SIMbox Mesh Exporter User Guide

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SIMbox Mesh Exporter User Guide

What’s New

Changes in version 1.2.2:

  • Support for 3ds Max versions 2011 to 2014.
  • Ability to export models with multiple texture maps (composite maps) and with different blending modes.
  • Ability to export environment maps
  • Easier default handling of transparent materials
  • Ability to define bone animations from the track bar using time tags and export animations directly from the SIMbox menu.

Installation

To install the Mesh Exporter plugin:

  1. Make sure 3ds Max is not running.
  2. On the course CD, navigate to the folder Utilities\Mesh Exporter.
  3. Run SIMboxMeshExporter_3dsmax.exe
  4. Select the 3ds Max versions you wish to use with the Mesh Exporter.
  5. Open 3ds Max once the Mesh Exporter installation is finished. The SIMbox menu is added to the application’s main menu.

To un-install the Mesh Exporter:

  1. Open the operating system’s remove programs feature (the name is different for each version of Windows) and scroll down to “SIMbox 3ds Max Mesh Exporter”.
  2. Click on “Change/Remove”. You will be prompted to either reinstall or uninstall. Select Uninstall.
  3. Once the un-installer has finished, open 3ds Max. Notice the SIMbox menu is still there. Follow the next steps if you wish to remove it; otherwise, you are done.
  4. From the “Customize” menu select “Customize User Interface…”. Once the dialog opens, switch to the “Menus” tab.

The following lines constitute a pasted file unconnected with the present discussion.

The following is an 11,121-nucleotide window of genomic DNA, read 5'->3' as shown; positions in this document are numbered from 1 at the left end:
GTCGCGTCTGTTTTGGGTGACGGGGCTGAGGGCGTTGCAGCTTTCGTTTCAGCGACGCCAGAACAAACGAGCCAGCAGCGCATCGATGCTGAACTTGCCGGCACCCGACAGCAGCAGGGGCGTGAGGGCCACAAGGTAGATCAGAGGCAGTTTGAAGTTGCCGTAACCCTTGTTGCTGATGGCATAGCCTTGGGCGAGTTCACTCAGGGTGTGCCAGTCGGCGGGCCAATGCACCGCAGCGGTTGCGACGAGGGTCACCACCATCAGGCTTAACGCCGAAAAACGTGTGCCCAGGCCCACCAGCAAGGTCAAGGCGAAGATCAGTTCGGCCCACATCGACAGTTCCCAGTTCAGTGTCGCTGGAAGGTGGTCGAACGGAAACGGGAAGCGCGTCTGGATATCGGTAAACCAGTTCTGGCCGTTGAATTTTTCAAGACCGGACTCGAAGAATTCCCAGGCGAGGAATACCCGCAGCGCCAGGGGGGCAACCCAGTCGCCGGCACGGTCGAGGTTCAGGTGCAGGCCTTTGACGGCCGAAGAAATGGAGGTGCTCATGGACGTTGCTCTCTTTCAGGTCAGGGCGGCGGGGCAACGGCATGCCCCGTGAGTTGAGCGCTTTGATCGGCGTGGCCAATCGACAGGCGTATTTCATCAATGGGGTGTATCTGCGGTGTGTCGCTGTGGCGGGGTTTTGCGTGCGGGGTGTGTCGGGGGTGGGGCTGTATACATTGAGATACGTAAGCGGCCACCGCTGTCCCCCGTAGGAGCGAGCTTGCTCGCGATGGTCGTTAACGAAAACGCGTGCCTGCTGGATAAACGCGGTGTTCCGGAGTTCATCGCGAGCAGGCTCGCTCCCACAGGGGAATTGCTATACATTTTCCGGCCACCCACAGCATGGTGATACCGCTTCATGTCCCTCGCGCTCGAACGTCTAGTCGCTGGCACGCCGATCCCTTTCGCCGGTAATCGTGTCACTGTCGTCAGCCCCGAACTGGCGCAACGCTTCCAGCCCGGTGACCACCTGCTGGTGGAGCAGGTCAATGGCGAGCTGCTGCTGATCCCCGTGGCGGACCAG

5. The right-hand side of the dialog shows the main application menu as a tree. Right-click the “SIMbox” entry and select “Delete Menu Item” from the context menu.
  6. Click the “Save” button and save over the startup menu settings file (MaxStartUI.mnu).

To re-install the Mesh Exporter:

If the Mesh Exporter is re-installed and the SIMbox menu does not appear, follow this procedure:

  1. From the Maxscript menu, select “Run Script…”
  2. Navigate to the SIMboxMeshExporter folder inside 3ds Max’s program folder
  3. Select and run RestoreSimboxMenu.ms

Overview

The mesh exporter is used to export 3ds Max scenes to the Ogre3D mesh format used by SimiGon’s simulation engine.

The SIMbox mesh file format comprises three file types. The main file type has the extension mesh. During export, two other files are also saved – one has the extensions .skeleton and the other .material. All three are necessary to display the file properly.

The exporter supports several types of objects and materials, and can export several types of animations – object-based animation (with multiple objects), skeleton-based animation (on a single object). It can also export vertex-based animations such as one that you create with a morph modifier.

Preparing Your Model for Export

Object settings

Object limitations

You can use any object type that can be converted to an editable mesh or poly inside 3ds Max, as well as dummies and groups. Other objects – lights, cameras, etc. - will be ignored during export.

Duplicate object names are not allowed. Duplicate objects will be renamed during export.

Notice: The maximum number of objects in a single scene is 256. If more than 256 exist in the scene, the exporter will fail to function.

Skinned Vs. multiple objects

In general, objects exported to mesh can be divided into two types:

  • A model consisting of multiple rigid parts, usually some kind of vehicle, tool or building with separate objects for wheels, control surfaces etc.
  • A scene consisting of an organic / flexible object such as a character or a balloon.

In the first case, of a multi-part rigid object, object creation and editing is straightforward.

The second case has slightly different rules. First of all, only a single object is treated as the main object – the one that is eventually exported. This object must have a skin modifier in its modifier stack. The skin modifier must not contain more than 256 bones.

Mixing rigid and soft parts

Sometimes, it is also necessary to mix the two types of objects – a model may have a flexible rubber hose or cloth part, but also some hard metal or plastic parts.